The Simpsons

Supported by Greenhaven Road Capital, finding value off the beaten path.

The Simpsons is thirty. Wow. NPR’s Fresh Air had an episode that featured interviews through the years with different contributors. It was a fun trip down memory lane for someone – me – who grew up with that show. I was amazed that my parents even let me watch it, much less supported it when I parrotted an argument from the show.

I also remember passing around a 3.5″ floppy disc with sound effects from the show. This was years before Napster, not that it would have mattered with a dial-up connection. But getting your hands on those sounds felt so cool. The most popular one?

What a show. Onto the notes.

The Simpsons started as an experiment, appearing first in segments on the Tracey Ullman show. The creators soon realized they had something that could stand on its own.

Accurately predicting what will work, especially in art or technology startups is hard. Experimentation was a hallmark for example, of the Intelligent Fanatics. Ken Fisher too praised the importance of experiments:

“”I’ve been prepared to operate by trial and error, you can do a huge amount of small things on a small scale, test them and see if they work, and if they work do them on a bigger scale and if they don’t work move on to the next one.”

Nancy Cartwright originally went in to read for the part of Lisa but liked the lines for Bart more. She read them and Matt Groening immediately awarded her the part. Cartwright went on to do the voices for Nelson, Ralph Wiggum, and Todd Flanders. How does Cartwright have the ability to do all this? She copies life.

“Or say you’ve got a 7-year-old kid who’s got a split in his two front teeth or he’s missing one of his teeth at age 7. (Imitating Mara Wilson) So he would be talking sort of like this. And you can put a sort of a sound in there sort of like that little actress that played on “Mrs. Doubtfire.” So I can steal from, you know, Mara Wilson I think was that little actress’ name. And I totally ripped that off from her. When I go to the mall or just, you know, people watching or I go to movies and watch television, I’m inspired by live action actors and recognizing sounds and trying to duplicate that.”

Inspiration through imitation is a great place to start wrote Stephen King:

“You may find yourself adopting a style you find particularly exciting, and there’s nothing wrong with that. When I read Ray Bradbury as a kid, I wrote like Ray Bradbury – everything green and wondrous and seen through a lens smeared with the grease of nostalgia.”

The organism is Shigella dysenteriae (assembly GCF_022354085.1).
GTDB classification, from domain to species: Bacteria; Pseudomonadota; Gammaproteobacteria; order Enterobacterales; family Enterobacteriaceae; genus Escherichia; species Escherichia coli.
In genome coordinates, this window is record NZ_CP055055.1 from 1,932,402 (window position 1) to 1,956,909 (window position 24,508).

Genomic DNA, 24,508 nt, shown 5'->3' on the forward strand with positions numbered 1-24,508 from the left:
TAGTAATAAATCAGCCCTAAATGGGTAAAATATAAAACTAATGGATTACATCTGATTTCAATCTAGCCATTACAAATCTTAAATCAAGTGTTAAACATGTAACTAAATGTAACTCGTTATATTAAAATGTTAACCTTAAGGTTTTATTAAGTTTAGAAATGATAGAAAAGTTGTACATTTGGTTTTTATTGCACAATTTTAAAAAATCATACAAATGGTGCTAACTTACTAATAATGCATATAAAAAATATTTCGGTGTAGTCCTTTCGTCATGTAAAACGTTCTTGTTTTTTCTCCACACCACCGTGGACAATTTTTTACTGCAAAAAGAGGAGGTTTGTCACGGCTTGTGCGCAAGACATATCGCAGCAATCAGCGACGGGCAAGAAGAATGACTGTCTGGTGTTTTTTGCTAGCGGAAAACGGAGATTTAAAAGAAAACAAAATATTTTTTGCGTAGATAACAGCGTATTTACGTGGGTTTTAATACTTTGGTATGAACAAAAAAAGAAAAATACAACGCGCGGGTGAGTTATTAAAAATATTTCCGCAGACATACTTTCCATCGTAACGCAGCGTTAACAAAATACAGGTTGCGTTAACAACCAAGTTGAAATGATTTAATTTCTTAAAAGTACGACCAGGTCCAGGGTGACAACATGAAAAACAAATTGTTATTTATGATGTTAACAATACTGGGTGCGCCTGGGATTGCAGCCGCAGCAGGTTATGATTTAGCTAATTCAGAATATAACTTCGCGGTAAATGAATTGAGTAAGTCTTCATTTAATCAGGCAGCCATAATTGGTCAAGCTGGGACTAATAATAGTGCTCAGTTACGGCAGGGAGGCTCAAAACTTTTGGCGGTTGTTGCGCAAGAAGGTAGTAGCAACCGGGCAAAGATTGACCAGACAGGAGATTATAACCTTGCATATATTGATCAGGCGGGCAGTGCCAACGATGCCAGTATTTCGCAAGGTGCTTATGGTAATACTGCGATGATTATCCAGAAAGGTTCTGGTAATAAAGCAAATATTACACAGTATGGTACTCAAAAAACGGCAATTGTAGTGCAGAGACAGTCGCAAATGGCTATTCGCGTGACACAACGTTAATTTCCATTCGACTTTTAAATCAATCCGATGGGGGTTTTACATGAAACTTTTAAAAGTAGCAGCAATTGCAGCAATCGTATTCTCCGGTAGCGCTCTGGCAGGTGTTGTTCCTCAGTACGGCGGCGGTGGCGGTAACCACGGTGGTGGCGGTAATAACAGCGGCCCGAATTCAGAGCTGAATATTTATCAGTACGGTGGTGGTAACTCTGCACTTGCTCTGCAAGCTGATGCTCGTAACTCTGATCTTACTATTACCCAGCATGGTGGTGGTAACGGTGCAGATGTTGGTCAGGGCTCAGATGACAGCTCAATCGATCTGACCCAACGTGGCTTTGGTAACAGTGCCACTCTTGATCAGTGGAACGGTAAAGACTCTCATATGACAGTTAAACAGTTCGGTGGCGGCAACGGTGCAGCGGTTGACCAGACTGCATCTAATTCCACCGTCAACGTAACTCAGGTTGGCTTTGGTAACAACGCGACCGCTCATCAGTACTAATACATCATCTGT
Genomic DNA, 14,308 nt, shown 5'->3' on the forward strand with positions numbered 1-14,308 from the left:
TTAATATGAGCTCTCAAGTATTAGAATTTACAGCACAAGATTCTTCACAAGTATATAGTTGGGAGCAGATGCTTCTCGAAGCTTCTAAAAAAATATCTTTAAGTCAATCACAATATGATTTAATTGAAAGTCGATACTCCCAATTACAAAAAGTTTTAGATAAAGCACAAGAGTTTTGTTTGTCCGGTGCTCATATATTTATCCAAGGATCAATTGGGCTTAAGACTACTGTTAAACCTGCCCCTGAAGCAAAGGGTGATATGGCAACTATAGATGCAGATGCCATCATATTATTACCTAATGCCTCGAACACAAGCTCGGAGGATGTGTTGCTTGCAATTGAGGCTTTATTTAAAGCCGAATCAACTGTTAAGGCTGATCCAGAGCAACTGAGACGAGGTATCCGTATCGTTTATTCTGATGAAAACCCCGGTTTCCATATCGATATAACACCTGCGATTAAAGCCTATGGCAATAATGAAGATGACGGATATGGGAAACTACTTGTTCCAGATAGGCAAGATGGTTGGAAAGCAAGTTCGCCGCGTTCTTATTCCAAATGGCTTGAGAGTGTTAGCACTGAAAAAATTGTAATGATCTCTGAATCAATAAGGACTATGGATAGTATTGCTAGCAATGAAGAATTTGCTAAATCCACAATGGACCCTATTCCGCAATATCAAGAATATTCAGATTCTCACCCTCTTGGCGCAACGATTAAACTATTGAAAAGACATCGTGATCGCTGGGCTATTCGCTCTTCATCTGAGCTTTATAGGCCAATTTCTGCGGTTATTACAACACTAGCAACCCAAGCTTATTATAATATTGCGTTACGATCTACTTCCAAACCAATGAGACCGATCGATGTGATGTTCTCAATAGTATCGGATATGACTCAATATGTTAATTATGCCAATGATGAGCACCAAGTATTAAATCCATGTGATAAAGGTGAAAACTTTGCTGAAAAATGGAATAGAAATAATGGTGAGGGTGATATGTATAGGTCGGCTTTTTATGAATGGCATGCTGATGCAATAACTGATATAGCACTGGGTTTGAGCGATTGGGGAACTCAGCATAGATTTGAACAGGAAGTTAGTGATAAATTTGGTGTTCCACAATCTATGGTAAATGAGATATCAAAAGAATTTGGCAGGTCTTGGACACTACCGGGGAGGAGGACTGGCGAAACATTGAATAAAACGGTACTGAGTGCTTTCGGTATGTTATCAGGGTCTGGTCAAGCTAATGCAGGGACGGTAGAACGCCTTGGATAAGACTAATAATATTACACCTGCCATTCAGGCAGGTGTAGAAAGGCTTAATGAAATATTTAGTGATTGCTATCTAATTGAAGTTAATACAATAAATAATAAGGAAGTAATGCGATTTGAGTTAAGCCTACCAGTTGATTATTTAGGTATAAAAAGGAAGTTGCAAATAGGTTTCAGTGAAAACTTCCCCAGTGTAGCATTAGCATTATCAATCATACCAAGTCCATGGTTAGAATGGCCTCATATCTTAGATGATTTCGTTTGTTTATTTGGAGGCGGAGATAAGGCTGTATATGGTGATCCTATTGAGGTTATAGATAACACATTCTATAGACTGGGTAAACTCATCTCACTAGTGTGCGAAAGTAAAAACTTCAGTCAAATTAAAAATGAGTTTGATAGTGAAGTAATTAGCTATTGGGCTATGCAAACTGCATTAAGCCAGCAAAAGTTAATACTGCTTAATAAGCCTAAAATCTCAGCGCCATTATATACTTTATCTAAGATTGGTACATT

It’s why this blog exists! Find the things that worked, try them, keep what works for you. Charley Ellis and David Salem both spoke about David Swensen at Yale. They agreed – in separate podcasts – you can imitate Swensen’s processes but not his results.

Julie Kavner does the voice of Marge Simpson along with her sisters and said:

GROSS: Oh, that’s great! You have a wonderful voice. Was your voice husky when you were young?

KAVNER: Yeah, I was born this way. I came out of my mom and said, hello, Rose, hello, Dave.


GROSS: But did you have a deep voice when you were young?

KAVNER: Yeah. They used to send me home. They always used to think I had laryngitis.

Kavner was born with a deep voice, something we might think is a weakness until it is turned into a strength. This applies to organizations too. Clayton Christensen wrote, “An organization’s capabilities become its disabilities when disruption is afoot.” Ben Thompson and Bill Gurley both mention that Facebook’s strength, its network size, is also its weakness. One teen told Gurley that Facebook is to them as LinkedIn is to us.

Hank Azaria wasn’t the original voice for Mo the bartender.

“And I was 22 years old – this was a long time ago. I’m 40 now. I was 22 years old, and I hadn’t worked much. There was an original voice of Moe the Bartender that I guess they weren’t too happy with and wanted to replace”

He got the role and started to do more voices, like Apu. Terry Gross asks how he came up with the voice for Apu and Azaria said:

“He really is just an Indian guy. I mean, in Los Angeles pretty much every 7-Eleven or convenience store worker is either Indian or Pakistani or from this area. And when I first moved to LA, these were the people I really interacted with, mostly, because I didn’t know anybody. So I would talk to these guys.”

Looking back, The Simpsons is a cultural monolith. The show prospered in an era of limited competition. The fragmentation of entertainment – not necessarily a bad thing – means we’ll probably not see another show like it. Tyler Cowen likes to point out that he’s lived in a sweet spot for infovores. He grew up reading physical books and developing his thinking in a quieter world. Now those abilities and habits help him navigate in a louder place.

Even though we won’t see something like this again, we can still apply the principles. Success isn’t formulaic, it takes experimentation and/or imitation. People need roles that play to their strengths. Sometimes this means finding something once considered a weakness.


Thank you for reading,

If you liked this post you’ll probably like this one too: How Louis C.K. made Horace and Pete.

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